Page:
Enter Sanusi Lamido Sanusi: the bulldozer

A tidal wave just hit the banking sector. At the stroke of the pen, the career trajectory of top management executives of five banks took a southward curve. Yesterday’s decision by the Central Bank of Nigeria to sack the managing directors/chief executives as well as the executive directors of five banks was aimed at saving the banks from collapse, because their balance sheets had shrunken, their shareholders’ funds impaired and they had liquidity problems.

Background to the crisis

President Umaru Musa Yar’Adua, worried by the reports he was getting that there was a deep-seated crisis in the banking sector, called former CBN governor, Prof. Chukwuma Soludo, to a meeting early this year. The president wanted to get a clear picture of the situation on the ground.
Soludo assured him that there was no cause for alarm. Whatever appeared to be a crisis, he said, was not significant enough to upset the balance. He said instead of Nigerian banks needing a bail-out, it was in fact the banks that were in a position to bail out the economy, especially the public sector which had been hard hit by falling oil revenues.
Unconvinced, Yar’Adua decided to work on a Plan B – that is, forgo the idea of nominating Soludo for a second five-year term as CBN governor. His argument, according to sources, was that if anything adverse happened to the banking sector, it could bring down the Nigerian economy.
After doing a few checks and studying a few resumes, the President settled for Mr. Sanusi Lamido Sanusi, a risk management expert and Group Managing Director (GMD) of First Bank of Nigeria Plc. He gave him a clear mandate: “Go and clean up the system.”
On assuming office two months ago, Sanusi, who was already conversant with the banking sector and had smelt fumes of distress in some players in the sector, sent examiners to the banks to know their true state of health. It turned out that at least four banks were permanently on life support through the expanded discount window which was created by Soludo for banks to address their liquidity problems.
Sanusi decided to close the expanded window – but left the guaranteed interbank market open as an elixir for the banks. Again, he discovered that the same patients came for help and were placed on admission at the interbank “hospital”. On this basis, he chose to act swiftly because, as he would explain later, the threat of an epidemic was in the air.
First, he wrote to Yar’Adua to inform him of the reports of the fitness test conducted on 10 of the 24 banks. (The remaining 14 are still being audited), then fe sought audience with the President.
Last Thursday, Sanusi met with the President till late in the night, where all the issues and measures to be taken were tabled. Satisfied that Sanusi was acting within the laws – the CBN Act as well as the Banks and Other Financial Institutions Act (BOFIA) – Yar’Adua left the meeting at 10 p.m. and told Sanusi and his team to perfect their plans.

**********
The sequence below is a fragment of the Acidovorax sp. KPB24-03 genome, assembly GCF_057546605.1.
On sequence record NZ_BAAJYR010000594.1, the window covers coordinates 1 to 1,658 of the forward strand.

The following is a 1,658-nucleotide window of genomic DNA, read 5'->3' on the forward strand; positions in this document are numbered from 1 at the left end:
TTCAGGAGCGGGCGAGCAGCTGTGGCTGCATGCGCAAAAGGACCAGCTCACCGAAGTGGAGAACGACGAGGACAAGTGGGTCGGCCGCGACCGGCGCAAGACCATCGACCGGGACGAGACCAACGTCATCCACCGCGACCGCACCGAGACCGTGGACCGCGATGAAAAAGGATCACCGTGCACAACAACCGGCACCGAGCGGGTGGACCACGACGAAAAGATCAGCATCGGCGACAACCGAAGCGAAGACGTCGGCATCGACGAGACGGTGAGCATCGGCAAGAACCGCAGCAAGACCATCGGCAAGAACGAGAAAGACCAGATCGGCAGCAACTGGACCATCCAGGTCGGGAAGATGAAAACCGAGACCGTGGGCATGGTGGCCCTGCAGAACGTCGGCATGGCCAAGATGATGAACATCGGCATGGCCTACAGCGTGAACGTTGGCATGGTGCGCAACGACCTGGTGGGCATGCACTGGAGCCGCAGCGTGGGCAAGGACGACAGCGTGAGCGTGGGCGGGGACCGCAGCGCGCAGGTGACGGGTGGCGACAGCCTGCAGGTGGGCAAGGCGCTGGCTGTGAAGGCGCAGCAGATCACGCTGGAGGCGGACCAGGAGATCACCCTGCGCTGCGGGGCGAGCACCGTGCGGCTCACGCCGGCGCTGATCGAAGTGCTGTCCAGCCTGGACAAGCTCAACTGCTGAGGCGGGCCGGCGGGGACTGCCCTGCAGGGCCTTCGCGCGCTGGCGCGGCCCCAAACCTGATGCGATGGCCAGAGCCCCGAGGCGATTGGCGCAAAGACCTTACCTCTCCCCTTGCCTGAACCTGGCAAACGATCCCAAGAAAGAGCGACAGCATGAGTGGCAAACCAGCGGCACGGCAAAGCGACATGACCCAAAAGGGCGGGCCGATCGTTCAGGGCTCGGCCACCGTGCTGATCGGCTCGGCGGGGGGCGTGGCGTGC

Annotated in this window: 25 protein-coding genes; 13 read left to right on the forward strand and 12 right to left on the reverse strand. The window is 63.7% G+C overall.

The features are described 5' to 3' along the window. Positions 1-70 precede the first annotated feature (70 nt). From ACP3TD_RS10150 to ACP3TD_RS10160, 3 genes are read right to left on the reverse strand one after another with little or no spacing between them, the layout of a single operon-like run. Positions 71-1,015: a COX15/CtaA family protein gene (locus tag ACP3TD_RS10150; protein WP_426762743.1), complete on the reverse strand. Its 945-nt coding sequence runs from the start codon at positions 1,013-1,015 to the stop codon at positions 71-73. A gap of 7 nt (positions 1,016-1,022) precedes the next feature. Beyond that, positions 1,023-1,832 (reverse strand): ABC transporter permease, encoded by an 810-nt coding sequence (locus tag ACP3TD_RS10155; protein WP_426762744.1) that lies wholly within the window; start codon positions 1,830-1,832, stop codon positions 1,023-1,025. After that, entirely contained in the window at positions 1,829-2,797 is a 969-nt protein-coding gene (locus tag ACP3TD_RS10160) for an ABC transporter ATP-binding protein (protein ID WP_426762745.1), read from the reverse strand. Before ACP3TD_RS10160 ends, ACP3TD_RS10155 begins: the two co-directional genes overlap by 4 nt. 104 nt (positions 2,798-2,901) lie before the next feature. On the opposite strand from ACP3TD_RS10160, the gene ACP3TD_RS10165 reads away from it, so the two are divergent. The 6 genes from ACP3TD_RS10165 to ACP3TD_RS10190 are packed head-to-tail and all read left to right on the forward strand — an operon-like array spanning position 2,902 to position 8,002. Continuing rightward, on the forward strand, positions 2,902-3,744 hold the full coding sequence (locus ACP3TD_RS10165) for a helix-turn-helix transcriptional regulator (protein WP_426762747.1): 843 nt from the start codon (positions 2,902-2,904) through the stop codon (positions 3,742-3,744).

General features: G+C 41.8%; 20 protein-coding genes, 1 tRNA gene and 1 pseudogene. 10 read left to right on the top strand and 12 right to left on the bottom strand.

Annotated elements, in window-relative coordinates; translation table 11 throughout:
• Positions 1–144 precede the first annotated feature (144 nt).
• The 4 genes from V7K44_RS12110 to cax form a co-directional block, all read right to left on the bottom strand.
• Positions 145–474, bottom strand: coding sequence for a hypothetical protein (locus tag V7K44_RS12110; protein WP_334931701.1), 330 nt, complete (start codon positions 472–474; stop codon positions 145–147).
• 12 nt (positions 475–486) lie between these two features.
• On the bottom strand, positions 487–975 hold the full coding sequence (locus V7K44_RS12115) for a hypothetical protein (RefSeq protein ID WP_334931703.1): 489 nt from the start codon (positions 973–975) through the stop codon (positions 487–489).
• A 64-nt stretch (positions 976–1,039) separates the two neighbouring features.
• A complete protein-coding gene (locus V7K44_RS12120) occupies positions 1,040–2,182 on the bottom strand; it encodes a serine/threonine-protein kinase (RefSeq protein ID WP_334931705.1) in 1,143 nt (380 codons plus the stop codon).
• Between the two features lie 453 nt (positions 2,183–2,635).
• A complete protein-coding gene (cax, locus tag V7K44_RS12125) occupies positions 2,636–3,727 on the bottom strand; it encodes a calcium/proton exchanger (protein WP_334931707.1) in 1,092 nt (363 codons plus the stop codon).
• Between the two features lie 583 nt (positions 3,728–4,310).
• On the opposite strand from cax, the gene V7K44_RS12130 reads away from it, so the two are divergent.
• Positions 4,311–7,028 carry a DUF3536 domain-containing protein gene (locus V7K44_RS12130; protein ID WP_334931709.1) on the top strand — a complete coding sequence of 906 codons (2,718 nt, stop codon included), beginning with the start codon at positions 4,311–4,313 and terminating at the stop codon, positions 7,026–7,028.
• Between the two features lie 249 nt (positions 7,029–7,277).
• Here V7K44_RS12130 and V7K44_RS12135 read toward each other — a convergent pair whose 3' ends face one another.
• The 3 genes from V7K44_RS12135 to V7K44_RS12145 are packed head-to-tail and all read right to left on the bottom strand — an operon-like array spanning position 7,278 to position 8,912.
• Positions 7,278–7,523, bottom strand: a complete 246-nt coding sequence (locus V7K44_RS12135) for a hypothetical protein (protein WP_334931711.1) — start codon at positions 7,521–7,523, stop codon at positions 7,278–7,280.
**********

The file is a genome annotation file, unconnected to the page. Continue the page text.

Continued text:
The team swung into action, meeting till 4 a.m. yesterday morning while Yar’Adua left for Saudi Arabia where is he currently performing the lesser hajj and undergoing medical check-up.
At 9 a.m. yesterday, the CBN board met, ahead of the special meeting of the Bankers’ Committee which was to have in attendance the bank CEOs and their chairmen. At 10.30 a.m., the meeting with the bank executives started.
Sanusi spoke in general terms about the key findings contained in the reports of the examiners, especially as they related to bad loans, mismanagement and unethical practices.
The meeting ended at noon and the CEOs and chairmen of the 10 banks that had been examined were told to stay back, while the other 14 left the premises of the CBN.
For the five banks that passed the fitness test, they were each given letters by the CBN governor, detailing the findings as they relate to those banks. Each bank was told what to do about the findings, which were not too critical to the health of those banks – namely First Bank of Nigeria Plc, United Bank for Africa Plc, GTBank Plc, Diamond Bank Plc and Sterling Bank Plc. They were told how to make amends.
Then the bombshell. The five banks that were found not to be fit – Intercontinental, FinBank, Oceanic, Afribank and Union – were the last to leave. Each bank’s CEO and chairman were invited to Sanusi’s office one by one and the governor delivered the news and the decision to remove the executives to them in person.
As this was happening, four plain clothes security agents had been posted to the executive floor of the headquarters of each of the affected bank, with a detachment of mobile policemen guarding the premises to protect the banks’ properties as well as prevent them from carting away sensitive documents.
With the exception of Erastus Akingbola, the CEO of Intercontinental, every CEO was in attendance. Shocked, they went back to their offices, briefed their staff and left for good. One of the CEOs was said to have broken down in tears on getting back to the office.
Shock, disbelief, trauma… any word would do.

Sources; ThisDay